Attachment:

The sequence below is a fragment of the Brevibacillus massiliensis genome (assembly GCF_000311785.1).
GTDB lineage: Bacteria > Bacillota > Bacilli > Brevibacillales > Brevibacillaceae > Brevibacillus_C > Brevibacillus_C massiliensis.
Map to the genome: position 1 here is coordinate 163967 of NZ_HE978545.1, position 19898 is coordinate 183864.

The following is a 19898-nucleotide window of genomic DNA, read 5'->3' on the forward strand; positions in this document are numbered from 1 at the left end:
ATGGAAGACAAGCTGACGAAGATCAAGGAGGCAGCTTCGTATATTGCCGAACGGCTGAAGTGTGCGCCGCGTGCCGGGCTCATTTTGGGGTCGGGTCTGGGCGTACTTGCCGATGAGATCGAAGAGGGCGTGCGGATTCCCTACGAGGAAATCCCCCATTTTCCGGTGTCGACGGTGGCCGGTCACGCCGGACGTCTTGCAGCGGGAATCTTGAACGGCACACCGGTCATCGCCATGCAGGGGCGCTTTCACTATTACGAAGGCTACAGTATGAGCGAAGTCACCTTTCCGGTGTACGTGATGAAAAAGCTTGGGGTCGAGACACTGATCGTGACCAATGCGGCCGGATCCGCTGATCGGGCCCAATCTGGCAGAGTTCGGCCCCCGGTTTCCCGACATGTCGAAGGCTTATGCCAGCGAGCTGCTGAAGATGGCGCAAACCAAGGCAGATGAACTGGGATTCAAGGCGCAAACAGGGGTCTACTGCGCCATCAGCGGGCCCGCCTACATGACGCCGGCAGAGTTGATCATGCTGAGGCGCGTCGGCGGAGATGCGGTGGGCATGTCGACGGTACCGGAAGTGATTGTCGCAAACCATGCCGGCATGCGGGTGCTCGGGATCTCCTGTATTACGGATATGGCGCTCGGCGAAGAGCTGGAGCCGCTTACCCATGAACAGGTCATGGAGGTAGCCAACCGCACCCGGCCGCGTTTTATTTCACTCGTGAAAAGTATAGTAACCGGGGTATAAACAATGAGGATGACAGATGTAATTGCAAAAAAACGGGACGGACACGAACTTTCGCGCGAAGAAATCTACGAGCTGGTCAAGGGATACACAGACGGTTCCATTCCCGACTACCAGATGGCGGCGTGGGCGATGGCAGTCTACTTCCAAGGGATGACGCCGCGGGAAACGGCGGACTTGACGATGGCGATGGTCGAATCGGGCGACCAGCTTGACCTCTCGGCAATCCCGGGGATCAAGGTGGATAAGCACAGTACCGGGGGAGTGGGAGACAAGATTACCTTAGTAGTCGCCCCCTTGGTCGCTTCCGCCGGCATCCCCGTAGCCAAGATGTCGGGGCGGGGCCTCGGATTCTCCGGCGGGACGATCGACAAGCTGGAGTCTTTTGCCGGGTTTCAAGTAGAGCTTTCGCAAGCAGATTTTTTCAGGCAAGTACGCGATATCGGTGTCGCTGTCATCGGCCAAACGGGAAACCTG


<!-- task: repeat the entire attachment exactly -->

The sequence below is a fragment of the Brevibacillus massiliensis genome (assembly GCF_000311785.1).
GTDB lineage: Bacteria > Bacillota > Bacilli > Brevibacillales > Brevibacillaceae > Brevibacillus_C > Brevibacillus_C massiliensis.
Map to the genome: position 1 here is coordinate 163967 of NZ_HE978545.1, position 19898 is coordinate 183864.

The following is a 19898-nucleotide window of genomic DNA, read 5'->3' on the forward strand; positions in this document are numbered from 1 at the left end:
ATGGAAGACAAGCTGACGAAGATCAAGGAGGCAGCTTCGTATATTGCCGAACGGCTGAAGTGTGCGCCGCGTGCCGGGCTCATTTTGGGGTCGGGTCTGGGCGTACTTGCCGATGAGATCGAAGAGGGCGTGCGGATTCCCTACGAGGAAATCCCCCATTTTCCGGTGTCGACGGTGGCCGGTCACGCCGGACGTCTTGCAGCGGGAATCTTGAACGGCACACCGGTCATCGCCATGCAGGGGCGCTTTCACTATTACGAAGGCTACAGTATGAGCGAAGTCACCTTTCCGGTGTACGTGATGAAAAAGCTTGGGGTCGAGACACTGATCGTGACCAATGCGGCCGGATCCGCTGATCGGGCCCAATCTGGCAGAGTTCGGCCCCCGGTTTCCCGACATGTCGAAGGCTTATGCCAGCGAGCTGCTGAAGATGGCGCAAACCAAGGCAGATGAACTGGGATTCAAGGCGCAAACAGGGGTCTACTGCGCCATCAGCGGGCCCGCCTACATGACGCCGGCAGAGTTGATCATGCTGAGGCGCGTCGGCGGAGATGCGGTGGGCATGTCGACGGTACCGGAAGTGATTGTCGCAAACCATGCCGGCATGCGGGTGCTCGGGATCTCCTGTATTACGGATATGGCGCTCGGCGAAGAGCTGGAGCCGCTTACCCATGAACAGGTCATGGAGGTAGCCAACCGCACCCGGCCGCGTTTTATTTCACTCGTGAAAAGTATAGTAACCGGGGTATAAACAATGAGGATGACAGATGTAATTGCAAAAAAACGGGACGGACACGAACTTTCGCGCGAAGAAATCTACGAGCTGGTCAAGGGATACACAGACGGTTCCATTCCCGACTACCAGATGGCGGCGTGGGCGATGGCAGTCTACTTCCAAGGGATGACGCCGCGGGAAACGGCGGACTTGACGATGGCGATGGTCGAATCGGGCGACCAGCTTGACCTCTCGGCAATCCCGGGGATCAAGGTGGATAAGCACAGTACCGGGGGAGTGGGAGACAAGATTACCTTAGTAGTCGCCCCCTTGGTCGCTTCCGCCGGCATCCCCGTAGCCAAGATGTCGGGGCGGGGCCTCGGATTCTCCGGCGGGACGATCGACAAGCTGGAGTCTTTTGCCGGGTTTCAAGTAGAGCTTTCGCAAGCAGATTTTTTCAGGCAAGTACGCGATATCGGTGTCGCTGTCATCGGCCAAACGGGAAACCTG